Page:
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Transient bullous dermolysis of the newborn - Skin
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Transient bullous dermolysis of the newborn - Skin

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Contributors: Scarlett Boulos MD, Jeffrey D. Bernhard MD, Craig N. Burkhart MD, Dean Morrell MD, Lowell A. Goldsmith MD, MPH, Nancy Esterly MD
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Synopsis

Transient bullous dermolysis of the newborn (TBDN) is a rare form of dystrophic epidermolysis bullosa (DEB) characterized by subepidermal blisters that are either congenital or develop because of friction during the neonatal period. The condition remits spontaneously within a couple of months to the first or second year of age. Vesicles are induced by minimal trauma and can affect extensor surfaces, or they may be more widespread, including mucous membranes and nails. Most of the lesions regress with minor scarring; however, if nail dystrophy occurs it is usually permanent.

The etiology of TBDN stems from weakly structured anchoring fibrils at the dermal-epidermal junction, causing a separation in the sublamina densa plane and leading to blister formation, which coincides with the pathophysiology of DEB. However, TBDN is distinguished by its self-limiting course and the presence of electron-dense inclusions, called stellate bodies. These appear within dilated rough endoplasmic reticulum of basal and suprabasal keratinocytes. Immunofluorescence and electron microscopy show that these inclusions contain type VII collagen, the key structural protein in anchoring fibrils. Immunofluorescence reveals a granular pattern for type VII collagen in the lower epidermis and a thinned linear pattern at the dermal-epidermal junction, which is considered a distinctive feature of TBDN. The clinical course of improvement seen in most TBDN cases reflects the eventual secretion of type VII collagen from the keratinocytes to the epidermal basement membrane, correcting the structure of the anchoring fibrils and maintaining the dermal-epidermal junction.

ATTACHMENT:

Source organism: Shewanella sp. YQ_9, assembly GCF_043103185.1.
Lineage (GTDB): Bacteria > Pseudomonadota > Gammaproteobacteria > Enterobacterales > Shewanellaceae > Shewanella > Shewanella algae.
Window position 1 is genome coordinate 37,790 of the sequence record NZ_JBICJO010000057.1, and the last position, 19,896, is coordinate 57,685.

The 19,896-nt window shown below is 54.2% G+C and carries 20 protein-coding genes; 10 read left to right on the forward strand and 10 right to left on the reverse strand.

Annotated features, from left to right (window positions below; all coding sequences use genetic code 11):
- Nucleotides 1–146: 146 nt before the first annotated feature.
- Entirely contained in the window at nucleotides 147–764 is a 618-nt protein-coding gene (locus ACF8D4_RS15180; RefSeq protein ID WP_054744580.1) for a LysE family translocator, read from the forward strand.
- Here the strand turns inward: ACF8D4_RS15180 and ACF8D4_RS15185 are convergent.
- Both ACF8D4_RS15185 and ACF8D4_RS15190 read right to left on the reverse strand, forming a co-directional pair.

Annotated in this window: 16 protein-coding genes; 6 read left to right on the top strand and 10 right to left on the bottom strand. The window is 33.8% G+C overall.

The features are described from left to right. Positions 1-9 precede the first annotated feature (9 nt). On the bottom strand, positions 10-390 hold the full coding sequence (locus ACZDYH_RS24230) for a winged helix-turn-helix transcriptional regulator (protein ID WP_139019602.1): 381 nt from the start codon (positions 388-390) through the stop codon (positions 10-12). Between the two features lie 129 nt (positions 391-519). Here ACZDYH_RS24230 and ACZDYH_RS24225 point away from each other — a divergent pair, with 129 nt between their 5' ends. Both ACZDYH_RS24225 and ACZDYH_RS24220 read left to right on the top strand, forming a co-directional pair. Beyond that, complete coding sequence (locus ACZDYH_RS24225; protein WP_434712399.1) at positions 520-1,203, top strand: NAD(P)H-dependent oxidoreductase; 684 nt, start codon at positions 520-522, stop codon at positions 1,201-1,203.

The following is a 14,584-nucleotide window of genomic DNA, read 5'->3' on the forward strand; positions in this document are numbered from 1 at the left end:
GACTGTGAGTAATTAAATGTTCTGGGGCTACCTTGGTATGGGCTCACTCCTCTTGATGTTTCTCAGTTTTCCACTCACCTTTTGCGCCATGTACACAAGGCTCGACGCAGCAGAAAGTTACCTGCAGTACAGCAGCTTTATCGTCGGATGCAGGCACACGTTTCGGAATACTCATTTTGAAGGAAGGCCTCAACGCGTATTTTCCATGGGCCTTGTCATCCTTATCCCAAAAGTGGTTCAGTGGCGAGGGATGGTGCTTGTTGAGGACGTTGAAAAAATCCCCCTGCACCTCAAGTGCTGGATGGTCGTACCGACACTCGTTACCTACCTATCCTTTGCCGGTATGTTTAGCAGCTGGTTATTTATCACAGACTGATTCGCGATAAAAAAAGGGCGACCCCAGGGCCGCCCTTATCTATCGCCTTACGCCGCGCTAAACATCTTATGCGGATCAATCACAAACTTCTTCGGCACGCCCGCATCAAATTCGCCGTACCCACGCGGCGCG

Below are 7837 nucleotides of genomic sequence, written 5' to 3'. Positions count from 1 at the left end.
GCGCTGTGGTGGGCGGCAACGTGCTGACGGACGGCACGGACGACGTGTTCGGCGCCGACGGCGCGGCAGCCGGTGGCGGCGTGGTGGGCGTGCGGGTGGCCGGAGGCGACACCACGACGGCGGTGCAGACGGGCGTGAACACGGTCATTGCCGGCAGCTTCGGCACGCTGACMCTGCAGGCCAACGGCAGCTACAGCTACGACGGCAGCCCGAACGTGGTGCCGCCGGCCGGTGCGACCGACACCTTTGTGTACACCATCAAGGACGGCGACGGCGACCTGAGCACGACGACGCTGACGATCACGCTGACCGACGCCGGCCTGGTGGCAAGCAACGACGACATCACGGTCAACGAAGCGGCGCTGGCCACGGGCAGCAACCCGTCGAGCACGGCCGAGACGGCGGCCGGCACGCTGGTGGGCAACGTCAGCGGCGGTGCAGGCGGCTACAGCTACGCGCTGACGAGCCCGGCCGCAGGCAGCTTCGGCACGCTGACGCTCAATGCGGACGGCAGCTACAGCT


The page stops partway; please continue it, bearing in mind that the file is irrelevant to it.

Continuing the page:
The incidence of TBDN does not exhibit a difference in sex or race/ethnicity. While some cases of TBDN seem to be sporadic, studies have shown that it can be inherited in an autosomal dominant or recessive pattern as well as in a compound heterozygous fashion, in association with different mutations in the type VII collagen gene COL7A1.

For more information, see OMIM.

Codes

ICD10CM:
Q81.2 – Epidermolysis bullosa dystrophica

SNOMEDCT:
254185007 – Epidermolysis bullosa dystrophica

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Differential Diagnosis & Pitfalls

A pitfall of diagnosing TBDN is its similarity in appearance to other forms of epidermolysis bullosa and DEB on gross examination. Because the implications and prognoses of these diagnoses can vary widely, immunofluorescence and electron microscopy on tissue from skin biopsy are necessary to distinguish one condition from the other.

Differential diagnoses of TBDN include:
Different types of epidermolysis bullosa such as:
Physical exam plus blood and wound cultures should be obtained when GBS sepsis, impetigo, or HSV are suspected. In addition, skin biopsy with electron microscopy and immunofluorescence mapping may be used to identify and differentiate between other conditions such as the different forms of epidermolysis bullosa and pemphigoid.

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Last Updated: 03/29/2017
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Transient bullous dermolysis of the newborn - Skin
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Transient bullous dermolysis of the newborn : Erythema, Flaccid bullae, Friction exposure, Skin erosion, Symmetric extremities, Widespread
Clinical image of Transient bullous dermolysis of the newborn
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